The Global Disaster Alert and co-ordination System (GDACS) said it expected a “high humanitarian impact based on the storm strength and the affected population in the past and forecasted path” of destruction. As many as 43 million people could be exposed to Mangkhut’s cyclonic winds, according to the GDACS. More than four million Filippinos are reportedly at risk of the storm which could drench areas as far south as the country’s island capital, Manila. Mr Browning said the super typhoon was then likely to continue tracking west to Hong Kong and southern China, jeopardising millions more lives, on Sunday and Monday.


The Joint Typhoon Warning Center in Hawaii has categorised the system as a “super typhoon“ which Mr Browning said equates to “very destructive winds” and heavy rainfall that’s likely to cause infrastructure damage anywhere it hits.

“But the biggest killer of all with a system like this is typically the storm surge,” he said.

“The region close to the typhoon’s crossing can expect (to bare the brunt).”

With a 900km wide rain band – which is 50 per cent bigger than Haiyan’s – combined with seasonal monsoon rains, the typhoon could also set off landslides, according to forecasters.

Countries across east and southeast Asia are issuing emergency alerts and ordering evacuations as both Mangkhut and a second storm, Typhoon Barijat taunt the region.

Mangkhut is forecast to hit the northeastern Cagayan province of the Philippines, early on Saturday local time.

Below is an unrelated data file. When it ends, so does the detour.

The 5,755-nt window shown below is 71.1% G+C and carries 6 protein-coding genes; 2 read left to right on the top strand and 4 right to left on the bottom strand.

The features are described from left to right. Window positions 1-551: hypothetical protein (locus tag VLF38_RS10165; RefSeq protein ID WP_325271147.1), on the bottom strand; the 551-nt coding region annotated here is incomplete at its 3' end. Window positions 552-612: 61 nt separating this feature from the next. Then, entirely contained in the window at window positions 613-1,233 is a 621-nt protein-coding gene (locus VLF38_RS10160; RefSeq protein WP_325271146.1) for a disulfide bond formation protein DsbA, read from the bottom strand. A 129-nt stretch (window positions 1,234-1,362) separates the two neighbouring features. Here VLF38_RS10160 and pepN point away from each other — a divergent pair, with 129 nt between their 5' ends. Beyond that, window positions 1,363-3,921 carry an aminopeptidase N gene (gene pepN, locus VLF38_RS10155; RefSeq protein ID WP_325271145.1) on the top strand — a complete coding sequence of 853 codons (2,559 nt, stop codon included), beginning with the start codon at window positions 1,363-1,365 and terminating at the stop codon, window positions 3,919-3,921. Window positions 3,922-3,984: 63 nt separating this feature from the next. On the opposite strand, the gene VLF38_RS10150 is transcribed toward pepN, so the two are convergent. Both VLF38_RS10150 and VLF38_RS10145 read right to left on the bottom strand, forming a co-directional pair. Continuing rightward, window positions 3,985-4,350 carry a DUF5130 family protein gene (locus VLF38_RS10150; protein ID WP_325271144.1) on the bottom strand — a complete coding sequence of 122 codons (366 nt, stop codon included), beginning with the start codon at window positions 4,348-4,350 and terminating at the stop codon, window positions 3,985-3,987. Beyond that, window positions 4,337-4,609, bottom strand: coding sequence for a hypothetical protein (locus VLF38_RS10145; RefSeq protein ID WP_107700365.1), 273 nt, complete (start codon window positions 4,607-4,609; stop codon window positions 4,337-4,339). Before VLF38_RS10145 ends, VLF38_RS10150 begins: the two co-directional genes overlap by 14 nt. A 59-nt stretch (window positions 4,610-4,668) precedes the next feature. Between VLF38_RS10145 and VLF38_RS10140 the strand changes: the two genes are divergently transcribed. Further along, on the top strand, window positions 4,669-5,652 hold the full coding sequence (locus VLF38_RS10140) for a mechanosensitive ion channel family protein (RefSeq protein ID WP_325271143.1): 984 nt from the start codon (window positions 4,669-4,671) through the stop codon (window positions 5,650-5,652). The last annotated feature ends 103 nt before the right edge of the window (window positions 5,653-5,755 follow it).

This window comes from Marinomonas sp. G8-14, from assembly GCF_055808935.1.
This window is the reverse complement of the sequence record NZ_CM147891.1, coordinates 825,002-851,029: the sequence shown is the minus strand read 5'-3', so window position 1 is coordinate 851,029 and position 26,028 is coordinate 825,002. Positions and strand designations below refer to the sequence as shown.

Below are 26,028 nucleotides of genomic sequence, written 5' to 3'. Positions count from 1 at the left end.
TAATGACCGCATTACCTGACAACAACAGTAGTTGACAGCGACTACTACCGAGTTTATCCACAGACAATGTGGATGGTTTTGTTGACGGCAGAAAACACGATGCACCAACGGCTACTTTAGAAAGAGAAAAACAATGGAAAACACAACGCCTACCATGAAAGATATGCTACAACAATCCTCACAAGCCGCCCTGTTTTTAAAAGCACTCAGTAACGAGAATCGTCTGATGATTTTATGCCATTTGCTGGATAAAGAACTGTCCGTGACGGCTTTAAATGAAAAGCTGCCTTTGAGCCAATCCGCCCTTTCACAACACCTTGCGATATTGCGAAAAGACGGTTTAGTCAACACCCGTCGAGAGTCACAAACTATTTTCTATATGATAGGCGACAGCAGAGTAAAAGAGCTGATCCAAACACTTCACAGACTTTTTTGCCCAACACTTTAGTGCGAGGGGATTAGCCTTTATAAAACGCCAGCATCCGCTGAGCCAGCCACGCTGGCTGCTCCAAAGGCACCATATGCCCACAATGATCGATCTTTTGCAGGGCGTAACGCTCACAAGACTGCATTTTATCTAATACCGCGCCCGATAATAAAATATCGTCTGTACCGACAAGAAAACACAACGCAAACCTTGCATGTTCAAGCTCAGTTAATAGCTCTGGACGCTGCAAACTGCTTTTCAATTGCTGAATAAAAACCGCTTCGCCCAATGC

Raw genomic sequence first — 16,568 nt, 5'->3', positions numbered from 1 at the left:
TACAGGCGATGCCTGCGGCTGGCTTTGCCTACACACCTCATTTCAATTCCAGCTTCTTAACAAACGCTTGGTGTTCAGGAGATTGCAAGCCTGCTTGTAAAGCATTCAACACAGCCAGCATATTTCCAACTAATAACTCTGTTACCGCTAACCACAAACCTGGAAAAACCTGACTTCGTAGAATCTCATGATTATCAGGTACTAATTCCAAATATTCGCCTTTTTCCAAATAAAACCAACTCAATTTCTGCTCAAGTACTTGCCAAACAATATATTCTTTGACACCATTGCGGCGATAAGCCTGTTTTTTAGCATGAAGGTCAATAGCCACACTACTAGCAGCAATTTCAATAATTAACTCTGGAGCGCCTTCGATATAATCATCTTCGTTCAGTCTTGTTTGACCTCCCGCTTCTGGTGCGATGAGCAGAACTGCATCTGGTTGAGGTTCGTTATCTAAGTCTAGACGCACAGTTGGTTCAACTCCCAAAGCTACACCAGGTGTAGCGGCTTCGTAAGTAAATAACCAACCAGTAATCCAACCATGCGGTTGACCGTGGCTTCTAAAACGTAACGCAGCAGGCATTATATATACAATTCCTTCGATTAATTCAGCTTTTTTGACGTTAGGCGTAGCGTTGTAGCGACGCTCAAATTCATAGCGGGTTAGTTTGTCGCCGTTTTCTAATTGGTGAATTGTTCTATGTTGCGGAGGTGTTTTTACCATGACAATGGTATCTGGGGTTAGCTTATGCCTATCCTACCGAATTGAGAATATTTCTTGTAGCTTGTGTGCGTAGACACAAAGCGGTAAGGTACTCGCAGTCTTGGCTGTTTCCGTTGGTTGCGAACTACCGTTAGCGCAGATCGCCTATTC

Office of Civil Defense chief Ricardo Jalad told an emergency meeting led by the Philippines President Rodrigo Duterte that about 4.2 million people in Cagayan, nearby Isabela province and outlying regions were vulnerable to the most destructive effects near the typhoon’s 125km-wide eye. Nearly 48,000 houses in those high-risk areas are made of light materials and vulnerable to Mangkhut’s ferocious winds.

Storm warnings have been raised in 25 provinces across the Philippines restricting air and sea travel. Schools have been closed and bulldozers are on standby in the event of landslides.

The military and police in Luzon have been placed on red alert — barring all troops from going on leave — so they can respond to emergencies in communities expected to bear the brunt of the typhoon.

Cagayan Governor Manuel Mamba told local media that this typhoon was “very different, this is more complicated because of possible storm surges”.